Let me just say that I have also learned a fair share of company secrets today. I do not know if this is because I have gained the trust of my colleagues or because they figure that I’m leaving in a few days and am the safest person in-house to share their concerns. I obviously cannot post these secrets to the web, but I will just say that they have come from three different high level employees and have concerned everything from SELFINA’s future employment strategy to SELFINA’s organizational structure to fallen through social events. At one point, I almost wanted to ask my informer to stop telling me this information, but I would rather be in the know about the real problems faced by the organization, instead of retain a rosy outsider’s perspective.
In early afternoon, Dr. Victoria called me into her office. I initially thought that it would be regarding the website or newsletter or one of the other projects that I was feverishly trying to wrap up before departing. But instead, she sat me down and invited me over for to her home, something that we had been trying to coordinate for the past few weeks. I delightedly accepted her invitation!
At around 4:15, she called me to come down and meet her. Bagalouf (aka Philipo) one of the best office personalities, had generously offered to drive us, so we waited for him as he made a quick chip run. On our way, we stopped into the Royal Dutch bakery. She insisted that I pick out a type of cookie, as she wanted to spoil me. I decided on a crumbly raspberry jam cookie, thanking God that I had not discovered this bakery, which I passed daily, earlier. We then hopped back into Philipo’s car and, after one more stop, arrived at Dr. Victoria’s home in Mbezi beach.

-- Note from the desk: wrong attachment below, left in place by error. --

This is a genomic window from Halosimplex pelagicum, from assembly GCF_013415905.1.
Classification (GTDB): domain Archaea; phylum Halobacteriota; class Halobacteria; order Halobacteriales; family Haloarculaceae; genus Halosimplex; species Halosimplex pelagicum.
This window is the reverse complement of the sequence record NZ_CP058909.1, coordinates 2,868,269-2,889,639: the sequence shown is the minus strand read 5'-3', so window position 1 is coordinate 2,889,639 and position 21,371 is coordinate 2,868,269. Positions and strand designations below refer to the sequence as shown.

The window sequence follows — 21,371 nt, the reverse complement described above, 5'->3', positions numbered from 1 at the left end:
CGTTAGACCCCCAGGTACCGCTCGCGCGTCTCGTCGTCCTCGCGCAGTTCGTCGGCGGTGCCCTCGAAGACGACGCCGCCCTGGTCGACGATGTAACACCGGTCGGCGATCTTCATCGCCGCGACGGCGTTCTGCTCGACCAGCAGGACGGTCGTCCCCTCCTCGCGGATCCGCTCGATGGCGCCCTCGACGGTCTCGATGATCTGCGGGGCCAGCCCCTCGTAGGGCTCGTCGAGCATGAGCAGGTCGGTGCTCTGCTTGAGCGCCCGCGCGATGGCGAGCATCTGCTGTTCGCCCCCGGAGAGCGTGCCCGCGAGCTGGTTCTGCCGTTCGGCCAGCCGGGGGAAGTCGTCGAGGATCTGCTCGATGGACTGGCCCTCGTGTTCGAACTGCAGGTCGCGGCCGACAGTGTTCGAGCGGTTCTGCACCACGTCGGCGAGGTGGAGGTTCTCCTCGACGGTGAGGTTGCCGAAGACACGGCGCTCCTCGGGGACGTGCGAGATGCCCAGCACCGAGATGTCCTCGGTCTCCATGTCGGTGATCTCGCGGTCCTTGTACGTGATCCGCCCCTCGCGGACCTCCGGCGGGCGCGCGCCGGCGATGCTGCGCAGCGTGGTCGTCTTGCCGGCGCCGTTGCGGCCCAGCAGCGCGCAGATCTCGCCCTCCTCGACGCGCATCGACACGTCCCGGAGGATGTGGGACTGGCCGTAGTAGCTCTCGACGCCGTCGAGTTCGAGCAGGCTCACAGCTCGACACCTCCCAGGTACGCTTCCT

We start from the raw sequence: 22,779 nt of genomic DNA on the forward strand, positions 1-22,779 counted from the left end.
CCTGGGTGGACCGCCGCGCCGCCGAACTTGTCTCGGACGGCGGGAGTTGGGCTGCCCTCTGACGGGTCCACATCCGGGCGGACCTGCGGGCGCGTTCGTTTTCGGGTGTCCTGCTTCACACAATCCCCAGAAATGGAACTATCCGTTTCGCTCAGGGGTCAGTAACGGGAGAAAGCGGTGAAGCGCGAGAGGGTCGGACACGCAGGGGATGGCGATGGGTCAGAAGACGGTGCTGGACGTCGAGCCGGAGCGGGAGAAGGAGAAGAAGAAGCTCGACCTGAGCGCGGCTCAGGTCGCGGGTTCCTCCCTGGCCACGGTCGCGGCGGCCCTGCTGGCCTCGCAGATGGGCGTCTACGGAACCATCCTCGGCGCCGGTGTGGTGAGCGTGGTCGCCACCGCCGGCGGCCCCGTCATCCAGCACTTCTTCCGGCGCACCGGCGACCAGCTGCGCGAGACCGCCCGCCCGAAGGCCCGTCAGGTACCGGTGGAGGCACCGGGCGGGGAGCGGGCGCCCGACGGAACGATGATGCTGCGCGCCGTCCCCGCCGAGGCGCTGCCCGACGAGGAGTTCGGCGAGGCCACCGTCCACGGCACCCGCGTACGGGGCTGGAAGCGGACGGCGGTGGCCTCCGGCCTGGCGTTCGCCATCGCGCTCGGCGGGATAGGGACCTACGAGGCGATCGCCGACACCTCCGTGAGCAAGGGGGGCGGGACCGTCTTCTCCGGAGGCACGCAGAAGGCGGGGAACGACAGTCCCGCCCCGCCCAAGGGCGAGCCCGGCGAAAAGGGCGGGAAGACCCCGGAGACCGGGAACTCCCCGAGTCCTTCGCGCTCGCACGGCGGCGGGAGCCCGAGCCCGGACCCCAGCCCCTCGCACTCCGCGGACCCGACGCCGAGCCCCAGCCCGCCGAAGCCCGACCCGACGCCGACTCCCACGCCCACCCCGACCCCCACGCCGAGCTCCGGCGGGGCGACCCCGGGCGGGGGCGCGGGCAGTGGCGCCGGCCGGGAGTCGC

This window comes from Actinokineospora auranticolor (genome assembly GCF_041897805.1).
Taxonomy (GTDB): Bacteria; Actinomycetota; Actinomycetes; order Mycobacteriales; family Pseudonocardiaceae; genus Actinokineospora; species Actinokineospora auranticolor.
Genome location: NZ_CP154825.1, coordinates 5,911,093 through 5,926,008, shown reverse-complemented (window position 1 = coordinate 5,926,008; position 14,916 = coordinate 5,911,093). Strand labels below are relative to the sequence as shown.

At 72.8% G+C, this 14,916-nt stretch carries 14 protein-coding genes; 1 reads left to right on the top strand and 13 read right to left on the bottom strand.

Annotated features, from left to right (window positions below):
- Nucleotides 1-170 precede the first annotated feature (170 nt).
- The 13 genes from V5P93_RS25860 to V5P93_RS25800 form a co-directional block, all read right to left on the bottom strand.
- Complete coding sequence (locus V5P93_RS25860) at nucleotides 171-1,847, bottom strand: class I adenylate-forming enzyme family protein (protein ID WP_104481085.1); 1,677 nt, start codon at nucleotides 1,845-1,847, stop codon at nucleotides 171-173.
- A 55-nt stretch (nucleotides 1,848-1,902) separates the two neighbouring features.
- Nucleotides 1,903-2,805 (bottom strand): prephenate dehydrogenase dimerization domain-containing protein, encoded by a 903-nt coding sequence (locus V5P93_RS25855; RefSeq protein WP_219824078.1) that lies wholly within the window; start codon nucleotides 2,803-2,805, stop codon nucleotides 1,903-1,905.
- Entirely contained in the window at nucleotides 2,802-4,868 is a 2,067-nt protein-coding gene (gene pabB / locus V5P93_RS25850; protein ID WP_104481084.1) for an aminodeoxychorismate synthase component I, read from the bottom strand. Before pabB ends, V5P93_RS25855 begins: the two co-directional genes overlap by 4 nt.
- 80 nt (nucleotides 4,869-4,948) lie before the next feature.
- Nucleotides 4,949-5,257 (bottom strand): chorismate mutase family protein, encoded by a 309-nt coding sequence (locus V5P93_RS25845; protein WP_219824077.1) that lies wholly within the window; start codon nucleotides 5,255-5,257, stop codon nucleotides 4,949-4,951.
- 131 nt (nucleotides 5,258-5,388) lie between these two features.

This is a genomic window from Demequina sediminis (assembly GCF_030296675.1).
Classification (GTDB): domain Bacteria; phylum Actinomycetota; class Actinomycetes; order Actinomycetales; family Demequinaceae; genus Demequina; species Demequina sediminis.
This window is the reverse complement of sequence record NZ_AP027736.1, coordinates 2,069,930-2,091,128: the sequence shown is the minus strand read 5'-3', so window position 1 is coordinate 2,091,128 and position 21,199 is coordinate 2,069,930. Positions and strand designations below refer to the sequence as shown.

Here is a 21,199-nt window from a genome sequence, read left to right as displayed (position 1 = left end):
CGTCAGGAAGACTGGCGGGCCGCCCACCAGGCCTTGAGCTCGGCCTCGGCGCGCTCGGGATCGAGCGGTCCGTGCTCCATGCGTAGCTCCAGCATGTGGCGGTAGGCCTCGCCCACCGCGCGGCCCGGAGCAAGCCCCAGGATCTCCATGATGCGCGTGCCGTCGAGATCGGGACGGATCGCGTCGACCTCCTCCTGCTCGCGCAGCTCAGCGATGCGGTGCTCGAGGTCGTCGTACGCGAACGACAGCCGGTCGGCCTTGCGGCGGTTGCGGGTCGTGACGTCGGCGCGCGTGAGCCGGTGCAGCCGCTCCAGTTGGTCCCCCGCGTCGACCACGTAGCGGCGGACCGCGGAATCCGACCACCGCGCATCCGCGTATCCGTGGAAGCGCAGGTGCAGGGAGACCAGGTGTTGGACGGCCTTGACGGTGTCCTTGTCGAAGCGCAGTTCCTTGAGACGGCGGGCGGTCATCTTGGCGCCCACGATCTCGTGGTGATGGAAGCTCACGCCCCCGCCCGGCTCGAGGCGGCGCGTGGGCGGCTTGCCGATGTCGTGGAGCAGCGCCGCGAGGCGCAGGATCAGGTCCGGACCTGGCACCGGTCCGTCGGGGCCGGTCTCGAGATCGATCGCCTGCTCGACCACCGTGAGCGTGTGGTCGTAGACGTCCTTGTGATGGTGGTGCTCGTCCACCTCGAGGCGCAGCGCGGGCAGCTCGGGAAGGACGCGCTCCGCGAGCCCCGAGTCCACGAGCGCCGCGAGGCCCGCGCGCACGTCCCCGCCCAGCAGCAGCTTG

I didn’t really know what to expect. I had a feeling that Dr. Victoria was wealthy. She and her children were well education and well dressed, with state of the art gadgets. But in no way was I prepared for her home. It was the equivalent, or superior to, some of the nicest houses in Breckenridge (sorry to anyone outside of Syracuse who does not understand that reference). It was two stories with a gorgeous balcony and full garden, filled with exotic, tropical looking plants.
When we pulled into her (gated) driveway, we were immediately met by…MOSES! This ball of energy sprinted out of the house and, after a quick detour to spin around one of the house’s columns, met me with a tight embrace. I was introduced to Elise, Dr. Victoria’s mother, but unfortunately we were unable to communicate, due to the English/Swahili language barrier. Moses dragged me to the couch, where he was watching The Flinestones. I laughed, telling him that my last interactions with the Flinestones had been their delicious chewable vitamins. We also played many games outside, from hunt the chickens to tag to Batman versus Spiderman. Running around the lawn with Moses made me miss babysitting, which now seems like a former life. We also read from his Bible coloring book. I am getting a lot more comfortable with the high level of religiosity here and am inspiring by the deep faith that so many Tanzanians effortlessly hold.